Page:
DJCAE 100 Justice and Civic life
November 16, 2014
Life Without Parole: The New Death Penalty Life without parole, the judge shouted. There Jennifer Pruitt stood, heartbroken when she heard the news both because of all the bad things that happened in her life, and for the fact that she now faced life in prison without parole for something that was based on bad things that happened to her, and for something she didn’t even do herself. Pruitt grew up in a home full of abuse, where her father beat her until her eyes were black just when she was 10 years old. When she told her mom, her mom would deny it and call her a “lying bitch.” It was because of these things that she met Donnell, a 23-year-old drunk. She would tell Donnell of all the bad things that happened to her, until finally one day he could not take it anymore and killed her parents. They were both convicted for homicide, which was for Pruitt a felony murder, which means she didn’t kill them, but was there with Donnell when it happened. She is now sentenced to life without any possibility of parole at the age of 15 (Schwartzap). This sentence is wrong because she did not do anything herself, and by not doing anything she will now be in jail until she dies. This is wrong and needs to stop because that is not what the US stands for, which is being the land of the free. Life without parole is a very serious thing, which can decide a person’s life and how it is going to be lived. Taking into consideration children and the foundations of the constitution, no matter the case, children should never receive life without parole.
People make mistakes all the time because everyone is human and is bound to make mistakes in their life. A famous quote by author Steve Maraboli says, “We all make mistakes, have struggles, and even regret things in our past. But you are not your mistakes, you are not your struggles, and you are here now with the power to shape your day and your future.” (Life, the truth, and being free). This quote applies to a lot of life without parole cases for juveniles, like Pruitt’s. Just like her story, Kenneth’s is the same when referred to wronged life without parole sentence. Kenneth committed the crimes he did just because he wanted to protect his mother, and he felt threated by a superior person. This gets shown in the movie when Kenneth and the mother both admit that she was in trouble with the dealer, and would be in more if Kenneth didn’t help the dealer (15 to life). This is also a sentence where life without parole is wrong, because he did what he had to for the safety of his loved ones, and didn’t want to see them get hurt, and given the state he was living in he did not have much choice. This proofs that Kenneth did not commit these crimes alone, just as most juvenile life sentences were ones not committed alone, but rather by a much older accomplish that manipulates teens to commit crimes and do bad things.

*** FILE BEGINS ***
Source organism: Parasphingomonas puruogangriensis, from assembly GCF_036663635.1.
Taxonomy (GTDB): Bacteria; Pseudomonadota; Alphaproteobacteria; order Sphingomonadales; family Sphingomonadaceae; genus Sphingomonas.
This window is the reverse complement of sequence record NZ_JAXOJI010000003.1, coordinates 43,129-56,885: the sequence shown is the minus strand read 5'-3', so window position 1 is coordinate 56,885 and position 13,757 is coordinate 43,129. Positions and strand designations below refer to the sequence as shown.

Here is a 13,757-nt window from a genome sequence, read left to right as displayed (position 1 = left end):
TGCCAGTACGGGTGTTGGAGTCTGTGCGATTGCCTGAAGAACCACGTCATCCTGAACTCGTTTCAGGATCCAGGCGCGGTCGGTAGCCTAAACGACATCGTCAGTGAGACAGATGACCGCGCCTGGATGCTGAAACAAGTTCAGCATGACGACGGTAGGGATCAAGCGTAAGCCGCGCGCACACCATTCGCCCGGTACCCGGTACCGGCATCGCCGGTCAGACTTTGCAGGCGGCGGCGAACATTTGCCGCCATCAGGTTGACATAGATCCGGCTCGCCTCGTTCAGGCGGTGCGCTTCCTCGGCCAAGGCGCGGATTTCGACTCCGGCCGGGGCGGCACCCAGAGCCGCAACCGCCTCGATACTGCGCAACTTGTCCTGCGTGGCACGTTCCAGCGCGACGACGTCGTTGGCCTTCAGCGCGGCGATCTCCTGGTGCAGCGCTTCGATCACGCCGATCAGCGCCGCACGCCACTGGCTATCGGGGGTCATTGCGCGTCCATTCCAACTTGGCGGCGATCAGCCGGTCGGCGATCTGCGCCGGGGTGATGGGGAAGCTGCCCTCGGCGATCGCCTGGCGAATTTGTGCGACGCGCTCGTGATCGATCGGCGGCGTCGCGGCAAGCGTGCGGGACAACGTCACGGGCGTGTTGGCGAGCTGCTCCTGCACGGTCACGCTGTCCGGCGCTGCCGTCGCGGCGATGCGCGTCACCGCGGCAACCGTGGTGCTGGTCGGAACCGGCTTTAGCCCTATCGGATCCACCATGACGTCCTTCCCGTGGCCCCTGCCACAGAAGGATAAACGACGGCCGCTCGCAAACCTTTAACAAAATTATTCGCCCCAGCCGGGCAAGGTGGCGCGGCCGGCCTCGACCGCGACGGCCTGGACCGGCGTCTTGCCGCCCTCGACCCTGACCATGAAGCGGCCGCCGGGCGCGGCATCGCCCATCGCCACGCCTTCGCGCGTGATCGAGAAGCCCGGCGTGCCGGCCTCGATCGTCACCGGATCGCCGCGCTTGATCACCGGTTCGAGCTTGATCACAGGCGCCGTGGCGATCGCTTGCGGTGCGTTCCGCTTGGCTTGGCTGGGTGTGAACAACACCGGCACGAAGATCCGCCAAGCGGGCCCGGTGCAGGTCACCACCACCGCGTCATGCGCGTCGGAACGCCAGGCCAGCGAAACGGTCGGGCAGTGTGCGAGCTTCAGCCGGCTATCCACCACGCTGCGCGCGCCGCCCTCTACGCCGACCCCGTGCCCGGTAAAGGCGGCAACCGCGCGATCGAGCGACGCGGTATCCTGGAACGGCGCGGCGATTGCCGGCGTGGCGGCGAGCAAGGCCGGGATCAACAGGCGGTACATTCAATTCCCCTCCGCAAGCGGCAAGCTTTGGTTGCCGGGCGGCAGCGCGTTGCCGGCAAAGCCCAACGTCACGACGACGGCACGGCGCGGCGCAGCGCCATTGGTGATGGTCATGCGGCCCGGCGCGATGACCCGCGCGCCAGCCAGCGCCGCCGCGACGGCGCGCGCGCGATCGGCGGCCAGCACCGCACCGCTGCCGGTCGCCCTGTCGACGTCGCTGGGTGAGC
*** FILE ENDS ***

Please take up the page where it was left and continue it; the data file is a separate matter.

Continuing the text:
Most juvenile life without parole cases, an adult has accompanied the minors. In fact, 70% of children serving life committed their crimes with an adult (15 to life). This suggests that for the most part, just like Kenneth, it was not their own idea of committing crimes and doing bad things, but rather by the ideologies of older, existing criminals. When making decisions, the law needs to take this into account, because if under influence and under threat by older, existing criminals it is clear that the juvenile’s crimes cannot be tantamount to those of the criminals, just because of the fact that children are different from adults. Adults have lived their life, and if they are existing criminals they are not likely to change. This can be seen in an article from the Bureau of Justice Statistics, which says, “3 in 4 former prisoners in 30 states were arrested within 5 years of release” (Cooper). But children who have committed crimes should get treated differently because the possibility of them changing is much…